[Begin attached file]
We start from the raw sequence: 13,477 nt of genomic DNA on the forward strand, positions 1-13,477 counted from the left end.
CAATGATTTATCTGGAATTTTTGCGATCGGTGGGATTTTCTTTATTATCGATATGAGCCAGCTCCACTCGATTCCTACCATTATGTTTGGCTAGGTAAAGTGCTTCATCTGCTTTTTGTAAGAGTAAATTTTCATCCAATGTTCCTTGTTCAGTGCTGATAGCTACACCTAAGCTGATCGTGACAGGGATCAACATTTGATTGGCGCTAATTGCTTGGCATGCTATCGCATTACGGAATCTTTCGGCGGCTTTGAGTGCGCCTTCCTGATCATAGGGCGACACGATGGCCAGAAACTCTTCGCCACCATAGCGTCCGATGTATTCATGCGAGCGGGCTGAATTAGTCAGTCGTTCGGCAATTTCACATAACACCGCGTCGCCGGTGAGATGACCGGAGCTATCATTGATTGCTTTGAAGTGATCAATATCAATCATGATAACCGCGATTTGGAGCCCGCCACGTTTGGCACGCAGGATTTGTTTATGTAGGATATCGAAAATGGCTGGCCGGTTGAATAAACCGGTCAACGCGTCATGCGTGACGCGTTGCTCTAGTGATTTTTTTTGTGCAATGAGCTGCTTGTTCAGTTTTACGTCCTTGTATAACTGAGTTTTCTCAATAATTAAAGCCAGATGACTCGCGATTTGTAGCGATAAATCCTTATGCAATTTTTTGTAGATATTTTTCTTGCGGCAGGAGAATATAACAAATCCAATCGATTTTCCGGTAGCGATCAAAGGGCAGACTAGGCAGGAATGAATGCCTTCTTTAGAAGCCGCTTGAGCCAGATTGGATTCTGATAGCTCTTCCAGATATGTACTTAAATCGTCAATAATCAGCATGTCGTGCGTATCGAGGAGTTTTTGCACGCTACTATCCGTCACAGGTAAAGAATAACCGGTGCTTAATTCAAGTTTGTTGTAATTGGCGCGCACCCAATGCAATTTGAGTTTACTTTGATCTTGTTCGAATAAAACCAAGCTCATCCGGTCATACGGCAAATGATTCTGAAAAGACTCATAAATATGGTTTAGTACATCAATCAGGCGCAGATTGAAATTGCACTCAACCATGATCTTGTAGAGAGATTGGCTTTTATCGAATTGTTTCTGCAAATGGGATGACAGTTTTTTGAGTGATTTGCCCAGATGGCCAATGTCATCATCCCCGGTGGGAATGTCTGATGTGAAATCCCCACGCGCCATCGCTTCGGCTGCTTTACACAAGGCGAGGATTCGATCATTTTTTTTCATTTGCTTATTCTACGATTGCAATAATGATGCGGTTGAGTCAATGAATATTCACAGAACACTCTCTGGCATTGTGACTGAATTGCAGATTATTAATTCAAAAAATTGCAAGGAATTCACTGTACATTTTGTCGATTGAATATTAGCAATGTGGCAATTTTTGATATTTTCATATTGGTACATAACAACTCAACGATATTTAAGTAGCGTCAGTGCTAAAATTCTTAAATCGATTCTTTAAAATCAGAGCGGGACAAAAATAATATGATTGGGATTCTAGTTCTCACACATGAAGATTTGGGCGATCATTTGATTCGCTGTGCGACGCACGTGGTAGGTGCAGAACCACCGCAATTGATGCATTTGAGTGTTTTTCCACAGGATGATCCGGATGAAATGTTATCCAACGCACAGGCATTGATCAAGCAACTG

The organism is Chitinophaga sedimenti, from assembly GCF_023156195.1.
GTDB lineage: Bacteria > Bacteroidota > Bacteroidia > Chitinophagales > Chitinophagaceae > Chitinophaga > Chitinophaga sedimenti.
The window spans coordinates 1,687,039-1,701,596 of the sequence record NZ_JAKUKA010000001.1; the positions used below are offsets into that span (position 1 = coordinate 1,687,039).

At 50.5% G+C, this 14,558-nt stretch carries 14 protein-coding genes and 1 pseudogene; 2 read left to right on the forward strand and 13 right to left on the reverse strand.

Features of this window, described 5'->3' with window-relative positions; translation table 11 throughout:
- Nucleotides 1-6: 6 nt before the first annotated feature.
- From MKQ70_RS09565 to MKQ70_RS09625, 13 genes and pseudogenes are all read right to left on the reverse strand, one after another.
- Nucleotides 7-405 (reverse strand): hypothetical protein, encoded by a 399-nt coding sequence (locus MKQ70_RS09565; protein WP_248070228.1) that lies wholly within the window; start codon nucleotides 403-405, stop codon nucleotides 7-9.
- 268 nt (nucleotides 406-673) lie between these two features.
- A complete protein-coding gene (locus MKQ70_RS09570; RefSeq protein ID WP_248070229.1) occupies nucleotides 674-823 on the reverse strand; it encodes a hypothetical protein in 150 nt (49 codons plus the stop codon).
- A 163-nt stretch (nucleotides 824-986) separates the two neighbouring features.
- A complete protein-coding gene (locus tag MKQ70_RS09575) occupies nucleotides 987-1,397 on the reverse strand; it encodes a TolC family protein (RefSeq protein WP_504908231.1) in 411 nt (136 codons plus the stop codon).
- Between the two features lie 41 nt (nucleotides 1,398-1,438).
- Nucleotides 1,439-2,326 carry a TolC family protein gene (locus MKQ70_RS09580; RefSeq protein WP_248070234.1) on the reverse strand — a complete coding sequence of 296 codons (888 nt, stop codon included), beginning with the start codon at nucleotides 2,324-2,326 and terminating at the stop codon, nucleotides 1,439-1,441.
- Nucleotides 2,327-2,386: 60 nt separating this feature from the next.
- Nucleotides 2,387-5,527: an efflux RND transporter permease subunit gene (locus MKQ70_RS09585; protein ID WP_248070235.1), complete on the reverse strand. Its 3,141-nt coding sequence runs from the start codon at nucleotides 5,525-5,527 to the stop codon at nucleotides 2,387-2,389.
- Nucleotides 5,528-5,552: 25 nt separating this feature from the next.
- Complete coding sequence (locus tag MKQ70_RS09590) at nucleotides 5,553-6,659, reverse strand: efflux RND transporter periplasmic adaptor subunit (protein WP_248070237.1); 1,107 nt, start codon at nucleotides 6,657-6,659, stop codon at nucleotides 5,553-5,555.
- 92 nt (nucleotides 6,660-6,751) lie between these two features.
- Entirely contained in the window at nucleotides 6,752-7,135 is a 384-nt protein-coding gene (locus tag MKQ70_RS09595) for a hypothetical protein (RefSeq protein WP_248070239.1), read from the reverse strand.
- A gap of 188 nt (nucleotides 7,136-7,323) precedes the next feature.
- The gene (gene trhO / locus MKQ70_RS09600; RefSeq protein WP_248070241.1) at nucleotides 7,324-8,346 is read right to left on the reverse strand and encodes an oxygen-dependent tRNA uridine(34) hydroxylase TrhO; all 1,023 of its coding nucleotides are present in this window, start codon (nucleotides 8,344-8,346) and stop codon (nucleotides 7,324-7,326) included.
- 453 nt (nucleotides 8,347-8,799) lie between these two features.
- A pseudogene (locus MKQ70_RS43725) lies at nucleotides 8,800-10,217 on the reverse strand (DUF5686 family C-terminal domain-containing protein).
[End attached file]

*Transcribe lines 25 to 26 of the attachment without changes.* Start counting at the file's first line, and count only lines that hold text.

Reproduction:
- 453 nt (nucleotides 8,347-8,799) lie between these two features.
- A pseudogene (locus MKQ70_RS43725) lies at nucleotides 8,800-10,217 on the reverse strand (DUF5686 family C-terminal domain-containing protein).